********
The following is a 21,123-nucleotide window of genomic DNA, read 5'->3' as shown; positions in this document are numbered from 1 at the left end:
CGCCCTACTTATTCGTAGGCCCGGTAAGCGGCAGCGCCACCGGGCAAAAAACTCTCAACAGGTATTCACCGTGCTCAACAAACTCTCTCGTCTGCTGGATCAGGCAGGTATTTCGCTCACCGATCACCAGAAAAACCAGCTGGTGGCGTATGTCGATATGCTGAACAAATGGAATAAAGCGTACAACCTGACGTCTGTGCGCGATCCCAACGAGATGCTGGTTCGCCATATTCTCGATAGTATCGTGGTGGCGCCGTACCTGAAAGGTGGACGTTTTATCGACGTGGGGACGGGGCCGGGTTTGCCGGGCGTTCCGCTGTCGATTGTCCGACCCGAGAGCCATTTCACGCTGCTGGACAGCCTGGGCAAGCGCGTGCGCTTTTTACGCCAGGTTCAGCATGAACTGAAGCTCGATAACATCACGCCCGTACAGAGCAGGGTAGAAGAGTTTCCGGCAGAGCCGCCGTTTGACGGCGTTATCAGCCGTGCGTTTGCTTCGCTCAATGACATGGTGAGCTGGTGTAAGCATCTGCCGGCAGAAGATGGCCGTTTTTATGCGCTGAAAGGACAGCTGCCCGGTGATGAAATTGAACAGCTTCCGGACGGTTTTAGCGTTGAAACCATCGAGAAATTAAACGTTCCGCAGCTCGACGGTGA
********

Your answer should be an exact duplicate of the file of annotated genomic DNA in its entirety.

The following is a 21,123-nucleotide window of genomic DNA, read 5'->3' as shown; positions in this document are numbered from 1 at the left end:
CGCCCTACTTATTCGTAGGCCCGGTAAGCGGCAGCGCCACCGGGCAAAAAACTCTCAACAGGTATTCACCGTGCTCAACAAACTCTCTCGTCTGCTGGATCAGGCAGGTATTTCGCTCACCGATCACCAGAAAAACCAGCTGGTGGCGTATGTCGATATGCTGAACAAATGGAATAAAGCGTACAACCTGACGTCTGTGCGCGATCCCAACGAGATGCTGGTTCGCCATATTCTCGATAGTATCGTGGTGGCGCCGTACCTGAAAGGTGGACGTTTTATCGACGTGGGGACGGGGCCGGGTTTGCCGGGCGTTCCGCTGTCGATTGTCCGACCCGAGAGCCATTTCACGCTGCTGGACAGCCTGGGCAAGCGCGTGCGCTTTTTACGCCAGGTTCAGCATGAACTGAAGCTCGATAACATCACGCCCGTACAGAGCAGGGTAGAAGAGTTTCCGGCAGAGCCGCCGTTTGACGGCGTTATCAGCCGTGCGTTTGCTTCGCTCAATGACATGGTGAGCTGGTGTAAGCATCTGCCGGCAGAAGATGGCCGTTTTTATGCGCTGAAAGGACAGCTGCCCGGTGATGAAATTGAACAGCTTCCGGACGGTTTTAGCGTTGAAACCATCGAGAAATTAAACGTTCCGCAGCTCGACGGTGA